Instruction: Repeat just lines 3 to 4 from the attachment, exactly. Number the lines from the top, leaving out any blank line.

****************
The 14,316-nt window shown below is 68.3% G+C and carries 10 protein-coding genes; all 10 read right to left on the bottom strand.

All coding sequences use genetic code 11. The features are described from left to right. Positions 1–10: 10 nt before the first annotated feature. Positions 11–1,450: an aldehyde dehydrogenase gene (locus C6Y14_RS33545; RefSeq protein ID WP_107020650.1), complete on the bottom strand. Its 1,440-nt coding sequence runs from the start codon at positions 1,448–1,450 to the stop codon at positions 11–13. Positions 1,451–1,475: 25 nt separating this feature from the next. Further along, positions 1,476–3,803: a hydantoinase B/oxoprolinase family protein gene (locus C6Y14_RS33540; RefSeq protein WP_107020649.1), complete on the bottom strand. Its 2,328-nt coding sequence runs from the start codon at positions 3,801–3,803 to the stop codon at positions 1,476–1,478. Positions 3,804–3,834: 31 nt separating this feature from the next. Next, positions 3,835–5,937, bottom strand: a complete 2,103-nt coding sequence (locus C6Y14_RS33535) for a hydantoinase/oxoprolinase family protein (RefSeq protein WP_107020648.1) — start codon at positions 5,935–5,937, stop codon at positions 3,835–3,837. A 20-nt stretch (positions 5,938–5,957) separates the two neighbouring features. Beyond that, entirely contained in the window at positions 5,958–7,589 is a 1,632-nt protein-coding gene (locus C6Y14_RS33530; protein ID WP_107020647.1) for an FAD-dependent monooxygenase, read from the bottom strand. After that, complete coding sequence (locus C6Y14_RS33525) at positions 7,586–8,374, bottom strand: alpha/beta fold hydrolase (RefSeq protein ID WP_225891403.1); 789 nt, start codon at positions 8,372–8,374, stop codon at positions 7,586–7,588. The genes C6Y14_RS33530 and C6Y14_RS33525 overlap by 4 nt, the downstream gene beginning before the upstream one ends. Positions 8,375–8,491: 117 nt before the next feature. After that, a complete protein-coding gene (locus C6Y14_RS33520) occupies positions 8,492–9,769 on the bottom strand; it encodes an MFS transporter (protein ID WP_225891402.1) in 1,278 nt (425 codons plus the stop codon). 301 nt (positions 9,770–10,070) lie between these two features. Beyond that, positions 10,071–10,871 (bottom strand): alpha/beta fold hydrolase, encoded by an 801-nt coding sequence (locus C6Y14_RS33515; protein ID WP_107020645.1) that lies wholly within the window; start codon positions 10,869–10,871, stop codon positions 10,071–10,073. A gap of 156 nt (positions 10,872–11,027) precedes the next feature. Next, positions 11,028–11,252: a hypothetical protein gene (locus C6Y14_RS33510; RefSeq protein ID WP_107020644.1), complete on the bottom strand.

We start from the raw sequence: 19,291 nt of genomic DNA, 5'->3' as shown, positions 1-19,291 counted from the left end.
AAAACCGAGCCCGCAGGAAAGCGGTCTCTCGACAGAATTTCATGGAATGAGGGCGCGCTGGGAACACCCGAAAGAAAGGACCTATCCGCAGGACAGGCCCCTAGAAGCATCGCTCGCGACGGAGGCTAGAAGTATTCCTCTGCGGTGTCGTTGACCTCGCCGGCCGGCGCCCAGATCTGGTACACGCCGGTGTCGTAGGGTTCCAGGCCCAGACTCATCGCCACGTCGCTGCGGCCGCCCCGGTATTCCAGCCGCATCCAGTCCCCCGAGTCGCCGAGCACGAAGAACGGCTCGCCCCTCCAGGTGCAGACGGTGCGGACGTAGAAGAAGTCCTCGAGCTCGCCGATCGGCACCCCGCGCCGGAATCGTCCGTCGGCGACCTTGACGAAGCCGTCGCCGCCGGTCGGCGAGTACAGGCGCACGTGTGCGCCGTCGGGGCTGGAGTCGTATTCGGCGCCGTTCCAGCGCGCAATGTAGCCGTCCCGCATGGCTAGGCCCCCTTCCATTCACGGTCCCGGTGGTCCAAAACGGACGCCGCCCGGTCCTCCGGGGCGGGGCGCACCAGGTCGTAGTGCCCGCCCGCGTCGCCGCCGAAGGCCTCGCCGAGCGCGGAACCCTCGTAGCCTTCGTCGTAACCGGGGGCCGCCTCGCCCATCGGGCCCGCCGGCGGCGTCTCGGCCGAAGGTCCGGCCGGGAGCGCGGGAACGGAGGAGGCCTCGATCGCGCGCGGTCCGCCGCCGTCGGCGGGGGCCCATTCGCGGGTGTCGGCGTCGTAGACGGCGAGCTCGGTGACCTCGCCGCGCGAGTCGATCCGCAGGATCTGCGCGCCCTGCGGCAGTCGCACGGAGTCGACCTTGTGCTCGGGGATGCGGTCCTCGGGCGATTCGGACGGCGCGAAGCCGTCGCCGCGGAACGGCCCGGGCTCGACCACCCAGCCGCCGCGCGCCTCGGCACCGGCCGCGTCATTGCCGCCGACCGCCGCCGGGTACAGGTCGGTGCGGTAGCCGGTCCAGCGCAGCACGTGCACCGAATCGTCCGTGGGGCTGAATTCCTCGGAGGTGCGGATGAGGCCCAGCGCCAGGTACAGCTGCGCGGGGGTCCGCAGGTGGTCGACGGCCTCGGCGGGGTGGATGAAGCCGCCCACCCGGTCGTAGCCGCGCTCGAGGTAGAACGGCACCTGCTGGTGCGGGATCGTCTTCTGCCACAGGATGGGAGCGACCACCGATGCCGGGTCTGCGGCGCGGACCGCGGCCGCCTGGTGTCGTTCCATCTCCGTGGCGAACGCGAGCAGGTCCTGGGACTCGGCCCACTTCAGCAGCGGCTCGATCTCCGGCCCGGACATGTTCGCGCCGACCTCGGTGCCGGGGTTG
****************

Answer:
We start from the raw sequence: 19,291 nt of genomic DNA, 5'->3' as shown, positions 1-19,291 counted from the left end.
AAAACCGAGCCCGCAGGAAAGCGGTCTCTCGACAGAATTTCATGGAATGAGGGCGCGCTGGGAACACCCGAAAGAAAGGACCTATCCGCAGGACAGGCCCCTAGAAGCATCGCTCGCGACGGAGGCTAGAAGTATTCCTCTGCGGTGTCGTTGACCTCGCCGGCCGGCGCCCAGATCTGGTACACGCCGGTGTCGTAGGGTTCCAGGCCCAGACTCATCGCCACGTCGCTGCGGCCGCCCCGGTATTCCAGCCGCATCCAGTCCCCCGAGTCGCCGAGCACGAAGAACGGCTCGCCCCTCCAGGTGCAGACGGTGCGGACGTAGAAGAAGTCCTCGAGCTCGCCGATCGGCACCCCGCGCCGGAATCGTCCGTCGGCGACCTTGACGAAGCCGTCGCCGCCGGTCGGCGAGTACAGGCGCACGTGTGCGCCGTCGGGGCTGGAGTCGTATTCGGCGCCGTTCCAGCGCGCAATGTAGCCGTCCCGCATGGCTAGGCCCCCTTCCATTCACGGTCCCGGTGGTCCAAAACGGACGCCGCCCGGTCCTCCGGGGCGGGGCGCACCAGGTCGTAGTGCCCGCCCGCGTCGCCGCCGAAGGCCTCGCCGAGCGCGGAACCCTCGTAGCCTTCGTCGTAACCGGGGGCCGCCTCGCCCATCGGGCCCGCCGGCGGCGTCTCGGCCGAAGGTCCGGCCGGGAGCGCGGGAACGGAGGAGGCCTCGATCGCGCGCGGTCCGCCGCCGTCGGCGGGGGCCCATTCGCGGGTGTCGGCGTCGTAGACGGCGAGCTCGGTGACCTCGCCGCGCGAGTCGATCCGCAGGATCTGCGCGCCCTGCGGCAGTCGCACGGAGTCGACCTTGTGCTCGGGGATGCGGTCCTCGGGCGATTCGGACGGCGCGAAGCCGTCGCCGCGGAACGGCCCGGGCTCGACCACCCAGCCGCCGCGCGCCTCGGCACCGGCCGCGTCATTGCCGCCGACCGCCGCCGGGTACAGGTCGGTGCGGTAGCCGGTCCAGCGCAGCACGTGCACCGAATCGTCCGTGGGGCTGAATTCCTCGGAGGTGCGGATGAGGCCCAGCGCCAGGTACAGCTGCGCGGGGGTCCGCAGGTGGTCGACGGCCTCGGCGGGGTGGATGAAGCCGCCCACCCGGTCGTAGCCGCGCTCGAGGTAGAACGGCACCTGCTGGTGCGGGATCGTCTTCTGCCACAGGATGGGAGCGACCACCGATGCCGGGTCTGCGGCGCGGACCGCGGCCGCCTGGTGTCGTTCCATCTCCGTGGCGAACGCGAGCAGGTCCTGGGACTCGGCCCACTTCAGCAGCGGCTCGATCTCCGGCCCGGACATGTTCGCGCCGACCTCGGTGCCGGGGTTG